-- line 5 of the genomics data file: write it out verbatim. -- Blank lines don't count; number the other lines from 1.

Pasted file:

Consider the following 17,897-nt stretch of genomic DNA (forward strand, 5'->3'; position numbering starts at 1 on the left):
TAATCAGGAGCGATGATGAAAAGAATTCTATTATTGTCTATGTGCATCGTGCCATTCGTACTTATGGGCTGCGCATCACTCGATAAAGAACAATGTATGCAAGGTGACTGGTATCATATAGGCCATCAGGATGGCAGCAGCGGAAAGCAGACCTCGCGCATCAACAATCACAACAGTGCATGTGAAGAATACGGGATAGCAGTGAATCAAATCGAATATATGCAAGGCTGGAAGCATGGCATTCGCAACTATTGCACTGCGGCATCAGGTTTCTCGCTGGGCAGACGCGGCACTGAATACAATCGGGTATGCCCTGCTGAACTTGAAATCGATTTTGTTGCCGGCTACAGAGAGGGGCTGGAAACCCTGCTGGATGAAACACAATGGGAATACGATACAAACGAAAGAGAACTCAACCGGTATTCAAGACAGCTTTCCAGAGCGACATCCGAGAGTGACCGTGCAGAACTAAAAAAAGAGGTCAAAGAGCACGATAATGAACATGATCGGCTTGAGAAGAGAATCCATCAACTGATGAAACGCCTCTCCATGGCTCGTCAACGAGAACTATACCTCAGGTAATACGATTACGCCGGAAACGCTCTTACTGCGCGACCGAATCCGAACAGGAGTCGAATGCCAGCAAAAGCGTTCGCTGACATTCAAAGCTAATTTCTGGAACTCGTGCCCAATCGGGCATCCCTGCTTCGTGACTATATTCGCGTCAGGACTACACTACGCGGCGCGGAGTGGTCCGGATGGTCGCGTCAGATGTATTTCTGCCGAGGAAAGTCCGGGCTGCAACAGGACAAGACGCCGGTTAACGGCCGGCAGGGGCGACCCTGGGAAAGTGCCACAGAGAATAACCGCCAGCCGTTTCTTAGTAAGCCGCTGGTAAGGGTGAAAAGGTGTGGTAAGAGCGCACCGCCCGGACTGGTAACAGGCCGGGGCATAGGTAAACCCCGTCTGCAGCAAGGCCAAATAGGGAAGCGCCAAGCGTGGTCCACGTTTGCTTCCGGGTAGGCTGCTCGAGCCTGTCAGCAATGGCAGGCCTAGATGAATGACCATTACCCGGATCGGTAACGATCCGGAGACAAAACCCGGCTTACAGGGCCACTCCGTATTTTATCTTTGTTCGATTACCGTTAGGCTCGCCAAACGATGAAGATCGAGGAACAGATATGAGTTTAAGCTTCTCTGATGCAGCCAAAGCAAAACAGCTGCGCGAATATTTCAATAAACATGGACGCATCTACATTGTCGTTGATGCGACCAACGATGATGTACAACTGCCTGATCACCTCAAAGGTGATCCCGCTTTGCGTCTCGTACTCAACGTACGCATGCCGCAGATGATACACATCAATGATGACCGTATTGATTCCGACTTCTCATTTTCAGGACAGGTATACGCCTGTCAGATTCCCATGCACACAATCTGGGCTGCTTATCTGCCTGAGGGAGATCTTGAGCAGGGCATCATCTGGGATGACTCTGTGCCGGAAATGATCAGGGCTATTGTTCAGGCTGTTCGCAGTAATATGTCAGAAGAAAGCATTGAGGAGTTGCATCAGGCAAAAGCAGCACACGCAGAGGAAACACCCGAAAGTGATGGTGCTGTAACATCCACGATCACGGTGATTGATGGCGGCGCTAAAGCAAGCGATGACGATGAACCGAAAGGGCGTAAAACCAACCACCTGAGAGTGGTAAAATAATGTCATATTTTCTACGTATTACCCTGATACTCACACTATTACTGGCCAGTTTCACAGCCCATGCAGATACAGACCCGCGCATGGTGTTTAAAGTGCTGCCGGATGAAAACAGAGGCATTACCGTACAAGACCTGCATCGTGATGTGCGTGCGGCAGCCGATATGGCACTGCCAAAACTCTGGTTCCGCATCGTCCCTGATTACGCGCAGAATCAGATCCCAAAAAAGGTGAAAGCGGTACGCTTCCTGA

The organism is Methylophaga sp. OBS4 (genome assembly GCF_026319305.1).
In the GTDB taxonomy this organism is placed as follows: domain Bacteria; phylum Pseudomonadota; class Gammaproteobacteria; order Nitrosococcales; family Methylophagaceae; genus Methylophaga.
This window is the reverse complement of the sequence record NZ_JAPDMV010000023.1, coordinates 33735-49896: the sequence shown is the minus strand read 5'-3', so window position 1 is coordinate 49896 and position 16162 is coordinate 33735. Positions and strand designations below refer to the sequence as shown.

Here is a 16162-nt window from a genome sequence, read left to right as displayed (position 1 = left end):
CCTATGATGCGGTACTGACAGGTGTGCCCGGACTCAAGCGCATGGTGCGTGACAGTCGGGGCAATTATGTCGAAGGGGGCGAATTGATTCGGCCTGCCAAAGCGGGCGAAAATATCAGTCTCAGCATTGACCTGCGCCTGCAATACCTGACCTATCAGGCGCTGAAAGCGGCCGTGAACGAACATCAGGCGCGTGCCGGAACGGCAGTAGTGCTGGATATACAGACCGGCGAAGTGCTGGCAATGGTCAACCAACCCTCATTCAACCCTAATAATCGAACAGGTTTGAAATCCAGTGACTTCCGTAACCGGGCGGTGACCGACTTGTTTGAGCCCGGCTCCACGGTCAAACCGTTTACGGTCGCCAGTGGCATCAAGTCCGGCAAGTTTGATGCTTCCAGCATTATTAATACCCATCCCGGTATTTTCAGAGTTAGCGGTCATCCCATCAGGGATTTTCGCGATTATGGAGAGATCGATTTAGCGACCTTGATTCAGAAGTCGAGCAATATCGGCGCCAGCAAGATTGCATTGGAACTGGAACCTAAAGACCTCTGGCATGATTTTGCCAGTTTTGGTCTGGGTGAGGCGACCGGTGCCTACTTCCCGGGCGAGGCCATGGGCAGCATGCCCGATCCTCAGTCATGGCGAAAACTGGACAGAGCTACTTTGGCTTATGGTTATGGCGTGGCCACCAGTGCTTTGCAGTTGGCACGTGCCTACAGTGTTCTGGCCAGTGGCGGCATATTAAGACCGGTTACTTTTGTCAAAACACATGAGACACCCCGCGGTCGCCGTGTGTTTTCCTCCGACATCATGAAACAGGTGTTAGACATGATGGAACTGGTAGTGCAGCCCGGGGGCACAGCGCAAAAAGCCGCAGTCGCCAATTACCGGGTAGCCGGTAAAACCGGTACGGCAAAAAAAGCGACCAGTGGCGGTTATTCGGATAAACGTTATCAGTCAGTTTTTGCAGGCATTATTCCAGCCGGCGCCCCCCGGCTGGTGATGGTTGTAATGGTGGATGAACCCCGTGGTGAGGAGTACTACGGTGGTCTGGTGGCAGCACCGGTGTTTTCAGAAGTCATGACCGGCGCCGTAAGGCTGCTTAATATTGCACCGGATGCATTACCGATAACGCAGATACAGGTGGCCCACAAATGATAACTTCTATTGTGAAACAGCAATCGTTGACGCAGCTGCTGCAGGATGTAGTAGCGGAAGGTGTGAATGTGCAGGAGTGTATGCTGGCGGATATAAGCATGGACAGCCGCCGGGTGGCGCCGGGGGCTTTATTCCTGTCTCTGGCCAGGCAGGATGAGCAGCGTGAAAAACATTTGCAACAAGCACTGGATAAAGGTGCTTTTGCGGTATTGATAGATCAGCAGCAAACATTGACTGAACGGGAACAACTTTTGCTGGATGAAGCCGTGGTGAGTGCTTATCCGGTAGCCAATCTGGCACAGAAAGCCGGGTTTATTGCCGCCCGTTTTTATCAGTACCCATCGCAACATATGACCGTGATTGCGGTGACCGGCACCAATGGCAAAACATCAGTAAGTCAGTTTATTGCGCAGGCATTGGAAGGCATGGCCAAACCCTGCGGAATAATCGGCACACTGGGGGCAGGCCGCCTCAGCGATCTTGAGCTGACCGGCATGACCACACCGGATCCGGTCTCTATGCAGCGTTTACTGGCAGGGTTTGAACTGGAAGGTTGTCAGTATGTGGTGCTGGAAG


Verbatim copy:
This window is the reverse complement of the sequence record NZ_JAPDMV010000023.1, coordinates 33735-49896: the sequence shown is the minus strand read 5'-3', so window position 1 is coordinate 49896 and position 16162 is coordinate 33735. Positions and strand designations below refer to the sequence as shown.